The Big Hollow Fire burning in the southwestern region of the Gifford Pinchot National Forest was 15 percent contained as of Wednesday morning, according to the U.S. Forest Service.
The wildfire, which is 15 miles northwest of Carson and 7 miles southeast of Cougar, had grown to 22,153 acres by Tuesday night. The amount of people and pieces of equipment being used to suppress the fire continues to increase, the Forest Service said.
On Tuesday, crews suppressed a new fire that sparked and could have threatened containment lines in the Trapper Creek Wilderness area. The number of firefighters increased at Road 57 as they resumed setting backfires to burn vegetation within the fire’s control line. Heavy equipment was used to clear roads S-1000 and S-6000 and to limit fire spreading south of Canyon Creek.
Firefighters removed fuels in the Wind River drainage and burned a control line east of Road 64 and north of Road 201 to stem the spread east of Wind River Highway. They’ve also cleared and secured areas around structures at Government Mineral Springs, the Forest Service said.
Much of that work was anticipated to resume Wednesday. Structures south of the fire are being monitored, and vegetation is being cleared on the Trapper Creek Trail.
In all, there are 367 people working to keep the wildfire under control, consisting of 10 “hand crews,” who carry out the physical labor of removing burnable vegetation; 13 fire engines, some of which are used to patrol the wilderness’ roads for spot fires; three dozers; and a single water tender.
The Forest Service reported that a helicopter is also available, but fire operations officials said during a community briefing Tuesday evening that it’s unlikely aircraft will be used to drop water. Incident Commander Jeff Dimke said a helicopter tried to reach the Big Hollow Fire from Wenatchee but had to turn back due to smoke. The conditions make using a helicopter for suppression dangerous, and if one is used, it will be for monitoring purposes and to get a better understanding of the fire’s behavior and size.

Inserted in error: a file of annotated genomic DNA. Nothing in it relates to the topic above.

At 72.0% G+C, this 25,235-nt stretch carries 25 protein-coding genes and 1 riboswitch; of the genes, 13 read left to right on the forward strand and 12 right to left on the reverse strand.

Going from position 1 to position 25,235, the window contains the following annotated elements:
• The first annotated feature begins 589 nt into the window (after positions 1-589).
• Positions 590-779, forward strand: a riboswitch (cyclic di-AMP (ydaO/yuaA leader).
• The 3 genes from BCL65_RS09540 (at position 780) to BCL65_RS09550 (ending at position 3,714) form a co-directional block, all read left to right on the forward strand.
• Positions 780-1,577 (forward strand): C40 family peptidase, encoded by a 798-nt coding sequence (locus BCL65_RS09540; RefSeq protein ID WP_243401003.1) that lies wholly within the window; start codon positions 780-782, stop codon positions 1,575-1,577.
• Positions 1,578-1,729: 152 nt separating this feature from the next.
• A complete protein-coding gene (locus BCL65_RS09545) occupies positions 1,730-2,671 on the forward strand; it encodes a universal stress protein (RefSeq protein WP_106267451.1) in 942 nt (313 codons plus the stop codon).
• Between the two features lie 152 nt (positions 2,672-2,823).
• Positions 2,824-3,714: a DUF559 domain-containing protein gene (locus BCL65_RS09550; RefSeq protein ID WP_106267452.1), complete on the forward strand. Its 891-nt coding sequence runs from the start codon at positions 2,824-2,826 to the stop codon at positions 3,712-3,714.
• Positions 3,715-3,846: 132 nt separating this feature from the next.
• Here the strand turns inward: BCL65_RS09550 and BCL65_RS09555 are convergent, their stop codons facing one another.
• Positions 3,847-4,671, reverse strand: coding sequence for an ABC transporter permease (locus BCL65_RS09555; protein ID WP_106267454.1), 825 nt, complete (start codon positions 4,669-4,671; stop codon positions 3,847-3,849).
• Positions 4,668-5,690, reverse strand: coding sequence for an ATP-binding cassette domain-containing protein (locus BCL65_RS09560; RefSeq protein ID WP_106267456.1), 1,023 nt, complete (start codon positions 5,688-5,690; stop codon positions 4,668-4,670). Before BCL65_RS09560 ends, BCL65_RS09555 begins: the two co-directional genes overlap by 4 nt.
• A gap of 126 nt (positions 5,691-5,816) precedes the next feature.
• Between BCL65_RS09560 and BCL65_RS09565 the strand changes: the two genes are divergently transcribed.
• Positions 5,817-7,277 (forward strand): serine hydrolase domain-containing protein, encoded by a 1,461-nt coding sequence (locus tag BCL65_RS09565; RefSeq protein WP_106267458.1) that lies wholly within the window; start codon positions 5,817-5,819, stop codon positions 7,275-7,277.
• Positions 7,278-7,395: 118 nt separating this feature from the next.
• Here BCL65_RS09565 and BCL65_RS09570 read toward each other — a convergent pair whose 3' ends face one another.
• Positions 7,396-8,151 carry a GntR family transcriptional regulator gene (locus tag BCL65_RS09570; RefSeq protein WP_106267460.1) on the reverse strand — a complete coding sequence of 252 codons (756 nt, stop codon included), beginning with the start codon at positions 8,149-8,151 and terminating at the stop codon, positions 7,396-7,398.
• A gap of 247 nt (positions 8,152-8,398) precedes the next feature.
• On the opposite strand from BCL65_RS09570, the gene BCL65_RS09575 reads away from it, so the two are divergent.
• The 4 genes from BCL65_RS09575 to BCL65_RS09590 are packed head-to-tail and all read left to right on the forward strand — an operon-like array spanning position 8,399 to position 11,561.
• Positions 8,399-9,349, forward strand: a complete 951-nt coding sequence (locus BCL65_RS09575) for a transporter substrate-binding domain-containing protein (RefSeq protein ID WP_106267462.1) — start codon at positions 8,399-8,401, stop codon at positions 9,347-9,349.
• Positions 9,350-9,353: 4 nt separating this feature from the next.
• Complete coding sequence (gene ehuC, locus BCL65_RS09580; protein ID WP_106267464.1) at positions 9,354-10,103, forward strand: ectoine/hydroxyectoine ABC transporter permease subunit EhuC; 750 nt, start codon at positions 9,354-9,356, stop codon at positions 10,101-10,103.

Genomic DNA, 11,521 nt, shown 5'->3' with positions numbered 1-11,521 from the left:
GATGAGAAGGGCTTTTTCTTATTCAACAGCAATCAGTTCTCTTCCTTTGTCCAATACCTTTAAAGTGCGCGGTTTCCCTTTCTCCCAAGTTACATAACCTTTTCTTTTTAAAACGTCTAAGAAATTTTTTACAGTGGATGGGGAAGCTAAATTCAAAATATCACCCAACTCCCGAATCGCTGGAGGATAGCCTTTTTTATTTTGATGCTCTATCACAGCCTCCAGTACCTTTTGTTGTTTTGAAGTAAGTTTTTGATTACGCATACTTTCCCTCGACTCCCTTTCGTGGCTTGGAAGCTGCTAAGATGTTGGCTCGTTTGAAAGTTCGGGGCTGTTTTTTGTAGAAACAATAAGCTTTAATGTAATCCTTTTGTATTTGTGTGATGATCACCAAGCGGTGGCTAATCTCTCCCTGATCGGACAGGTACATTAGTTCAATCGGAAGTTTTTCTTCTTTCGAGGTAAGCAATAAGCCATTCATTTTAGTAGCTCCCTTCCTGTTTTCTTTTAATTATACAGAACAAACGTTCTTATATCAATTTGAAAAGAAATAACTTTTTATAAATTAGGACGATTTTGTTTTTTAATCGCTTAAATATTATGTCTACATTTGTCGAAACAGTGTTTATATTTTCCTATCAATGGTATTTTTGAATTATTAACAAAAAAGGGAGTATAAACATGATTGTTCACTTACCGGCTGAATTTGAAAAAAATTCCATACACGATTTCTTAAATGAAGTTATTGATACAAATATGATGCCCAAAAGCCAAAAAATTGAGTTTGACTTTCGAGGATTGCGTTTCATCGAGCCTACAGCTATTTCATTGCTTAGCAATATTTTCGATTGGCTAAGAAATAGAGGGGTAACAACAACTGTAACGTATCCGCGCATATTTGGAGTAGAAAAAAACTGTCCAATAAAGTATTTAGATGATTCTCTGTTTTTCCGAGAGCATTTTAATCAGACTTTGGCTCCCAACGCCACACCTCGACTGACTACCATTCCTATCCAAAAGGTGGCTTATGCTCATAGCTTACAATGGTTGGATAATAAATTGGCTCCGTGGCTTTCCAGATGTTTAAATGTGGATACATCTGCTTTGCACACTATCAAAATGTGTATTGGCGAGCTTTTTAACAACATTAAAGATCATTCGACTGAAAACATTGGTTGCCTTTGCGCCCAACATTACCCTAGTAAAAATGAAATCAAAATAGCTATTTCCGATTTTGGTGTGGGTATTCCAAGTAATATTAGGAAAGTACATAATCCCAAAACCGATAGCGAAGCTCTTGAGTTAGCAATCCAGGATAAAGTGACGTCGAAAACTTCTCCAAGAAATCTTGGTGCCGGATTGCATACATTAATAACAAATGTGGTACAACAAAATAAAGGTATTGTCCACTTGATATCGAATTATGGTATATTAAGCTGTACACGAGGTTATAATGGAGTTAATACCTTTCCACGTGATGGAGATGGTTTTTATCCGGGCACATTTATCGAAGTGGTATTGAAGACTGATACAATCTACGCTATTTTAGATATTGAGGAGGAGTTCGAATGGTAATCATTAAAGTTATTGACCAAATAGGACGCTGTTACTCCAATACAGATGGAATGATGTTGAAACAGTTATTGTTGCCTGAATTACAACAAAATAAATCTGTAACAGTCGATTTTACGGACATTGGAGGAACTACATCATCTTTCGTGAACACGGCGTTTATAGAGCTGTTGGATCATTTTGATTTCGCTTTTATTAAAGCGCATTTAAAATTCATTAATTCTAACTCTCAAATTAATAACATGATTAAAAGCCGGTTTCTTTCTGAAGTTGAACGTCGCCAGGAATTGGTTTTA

Some smoke and morning fog are forecasted for the area Wednesday, with temperatures near the mid-70s and winds of up to 10 mph. Meteorologist Bob Tobin said the next chance for rain over the wildfire will be Thursday and Friday.
The cabins at Government Mineral Springs remain under a Level 3 “Go” evacuation order. Crews have installed sprinklers in the area to try to protect structures.
Areas north and west of the fire remain under a Level 1 “Get ready” evacuation order, including Yale, Cougar, Northwoods and portions of the towns of Amboy and Yacolt. Level 2 “Get set” evacuation orders in areas northwest of the fire were downgraded to Level 1 over the weekend.
Closures in the southwest portion of the Gifford Pinchot National Forest remain in effect and include most developed campgrounds, dispersed camping, and most forest roads and trails. The Washington Department of Natural Resources has issued closures for the Siouxon Block and Merrill Lake Natural Conservation Area. The Pacific Crest Trail is open.